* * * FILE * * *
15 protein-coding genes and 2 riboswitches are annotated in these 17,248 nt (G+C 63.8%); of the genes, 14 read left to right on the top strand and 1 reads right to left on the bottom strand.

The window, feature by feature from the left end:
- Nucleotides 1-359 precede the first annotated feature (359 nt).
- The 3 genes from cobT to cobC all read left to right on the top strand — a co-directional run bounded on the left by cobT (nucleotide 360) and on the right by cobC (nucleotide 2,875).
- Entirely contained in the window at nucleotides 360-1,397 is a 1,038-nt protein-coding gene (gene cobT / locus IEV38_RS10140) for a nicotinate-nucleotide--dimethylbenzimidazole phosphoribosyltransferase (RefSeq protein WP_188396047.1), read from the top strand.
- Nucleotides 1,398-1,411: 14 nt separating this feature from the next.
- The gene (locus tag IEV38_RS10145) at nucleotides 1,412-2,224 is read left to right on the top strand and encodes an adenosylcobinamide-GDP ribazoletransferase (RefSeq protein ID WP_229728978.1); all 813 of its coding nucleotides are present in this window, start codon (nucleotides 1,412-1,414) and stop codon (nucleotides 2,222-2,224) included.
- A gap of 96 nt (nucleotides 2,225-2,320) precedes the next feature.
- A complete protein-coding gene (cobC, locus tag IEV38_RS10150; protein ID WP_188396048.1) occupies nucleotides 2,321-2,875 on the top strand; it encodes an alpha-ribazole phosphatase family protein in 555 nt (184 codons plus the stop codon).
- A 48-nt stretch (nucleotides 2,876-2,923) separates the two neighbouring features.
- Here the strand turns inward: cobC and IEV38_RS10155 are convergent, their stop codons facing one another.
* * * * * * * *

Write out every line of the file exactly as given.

15 protein-coding genes and 2 riboswitches are annotated in these 17,248 nt (G+C 63.8%); of the genes, 14 read left to right on the top strand and 1 reads right to left on the bottom strand.

The window, feature by feature from the left end:
- Nucleotides 1-359 precede the first annotated feature (359 nt).
- The 3 genes from cobT to cobC all read left to right on the top strand — a co-directional run bounded on the left by cobT (nucleotide 360) and on the right by cobC (nucleotide 2,875).
- Entirely contained in the window at nucleotides 360-1,397 is a 1,038-nt protein-coding gene (gene cobT / locus IEV38_RS10140) for a nicotinate-nucleotide--dimethylbenzimidazole phosphoribosyltransferase (RefSeq protein WP_188396047.1), read from the top strand.
- Nucleotides 1,398-1,411: 14 nt separating this feature from the next.
- The gene (locus tag IEV38_RS10145) at nucleotides 1,412-2,224 is read left to right on the top strand and encodes an adenosylcobinamide-GDP ribazoletransferase (RefSeq protein ID WP_229728978.1); all 813 of its coding nucleotides are present in this window, start codon (nucleotides 1,412-1,414) and stop codon (nucleotides 2,222-2,224) included.
- A gap of 96 nt (nucleotides 2,225-2,320) precedes the next feature.
- A complete protein-coding gene (cobC, locus tag IEV38_RS10150; protein ID WP_188396048.1) occupies nucleotides 2,321-2,875 on the top strand; it encodes an alpha-ribazole phosphatase family protein in 555 nt (184 codons plus the stop codon).
- A 48-nt stretch (nucleotides 2,876-2,923) separates the two neighbouring features.
- Here the strand turns inward: cobC and IEV38_RS10155 are convergent, their stop codons facing one another.